I hadn’t realize how much Wright departed from Tolstoy until I’d gotten well past the mid-point of the book. In Wright and Stoppard’s version Anna leaves Karenin half-way through the narrative, and takes up life with Vronsky; has her baby daughter by Vronsky while living with him. In Tolstoy’s book she has not left Karenin as yet; Karenin has begun proceedings for a divorce and custody of his (now apparently detested) son. But Anna nearly dies in puperal fever, she hysterically calls for her husband, declares him great, noble-souled, and herself so much crap; she and Karenin manage to humiliate Vronsky and in the throes of this scene Karenin forgives Anna. Vronsky goes home, shamed, and realizing suicide can be brought on by humiliation and the world’s scorn tries to shoot himself through the chest and nearly dies. Both though do not die — Tolstoy implies perhaps Anna would have been better off if she had and so too Vronsky. She lives to regret, and in Tolstoy Vronksy lives on to want to get her back, only much later to be destroyed by her suicide.

It’s theatrically effective in the book and films which use it, and the discourse about forgiveness and how Karenin wants to keep to that, how it brings out the good soul in him is probably (I do believe) the conscious message. But I find the scenes at the bedside absurd and improbable — but perhaps a 19th century reader would not have.

Much of Tolstoy’s text is taken up with how badly Kareinin feels. He naturally becomes the prey of religious fanatics like the old countess, Lydia. It’s the only way he can hold up his head; she is responsible for Karenin’s keeping Anna’s son from her too. So the man is absolved and sympathized with again and again.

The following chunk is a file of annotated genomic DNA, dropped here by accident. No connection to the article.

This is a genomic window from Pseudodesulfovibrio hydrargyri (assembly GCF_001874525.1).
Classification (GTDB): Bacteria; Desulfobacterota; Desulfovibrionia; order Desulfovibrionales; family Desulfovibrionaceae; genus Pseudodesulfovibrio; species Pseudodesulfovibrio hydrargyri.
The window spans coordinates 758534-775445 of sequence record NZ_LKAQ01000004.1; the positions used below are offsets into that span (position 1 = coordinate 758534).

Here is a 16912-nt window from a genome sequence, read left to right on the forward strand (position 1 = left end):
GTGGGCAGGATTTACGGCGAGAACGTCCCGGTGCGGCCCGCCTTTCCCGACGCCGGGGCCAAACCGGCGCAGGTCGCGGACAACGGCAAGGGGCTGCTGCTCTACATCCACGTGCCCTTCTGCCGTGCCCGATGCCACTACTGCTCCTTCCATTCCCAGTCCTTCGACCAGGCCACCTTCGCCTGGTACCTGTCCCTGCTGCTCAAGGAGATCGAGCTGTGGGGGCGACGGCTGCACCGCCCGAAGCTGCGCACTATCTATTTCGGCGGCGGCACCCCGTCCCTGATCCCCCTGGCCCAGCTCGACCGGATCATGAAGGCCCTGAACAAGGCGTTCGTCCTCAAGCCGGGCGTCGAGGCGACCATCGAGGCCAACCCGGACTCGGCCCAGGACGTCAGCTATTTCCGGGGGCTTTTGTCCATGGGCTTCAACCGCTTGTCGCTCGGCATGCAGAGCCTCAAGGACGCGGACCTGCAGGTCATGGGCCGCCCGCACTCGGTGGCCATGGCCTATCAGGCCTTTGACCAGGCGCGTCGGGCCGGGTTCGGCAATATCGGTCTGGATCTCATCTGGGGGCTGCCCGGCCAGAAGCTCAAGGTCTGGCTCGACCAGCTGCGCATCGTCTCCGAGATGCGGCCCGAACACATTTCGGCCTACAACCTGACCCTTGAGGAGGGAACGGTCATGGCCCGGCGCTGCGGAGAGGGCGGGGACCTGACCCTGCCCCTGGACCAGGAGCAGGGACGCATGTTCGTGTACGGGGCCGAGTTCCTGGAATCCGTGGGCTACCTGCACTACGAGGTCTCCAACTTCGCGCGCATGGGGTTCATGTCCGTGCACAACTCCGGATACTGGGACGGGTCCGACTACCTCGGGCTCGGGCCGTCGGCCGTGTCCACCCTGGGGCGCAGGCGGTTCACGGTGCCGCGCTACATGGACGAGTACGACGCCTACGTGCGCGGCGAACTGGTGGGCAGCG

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Not so in Wright and Stoppard’s film where the narrow, sexless and vindictive seething of the man is emphasized — here Jude Law has a tight mind and body

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Horse race as done in the theater of Wright and Stoppard’s conception

This is not to say there are not many remarkable and interesting passages in Tolstoy’s book — sort of interwoven in as part of the story but reflecting both Tolstoy’s high sense of himself and his fiction and its purpose.

From the penultimate sections of the book, before the final crash of Anna and departure of Vronsky to a useless war where he and his regiment of desperate men will be killed for nothing — and the qualified contentment ending of Levin’s choice to marry Kitty and live the life of an aristocratic landlord-farmer.

The depiction of Vronsky’s attempt at a career as an artist and patron of the arts in Italy in the earliest phase of his time with Anna, when she is still in control of herself and enjoying life well away from Russian society. This sequence allows Tolstoy to present thoughts on art and the 19th century scene.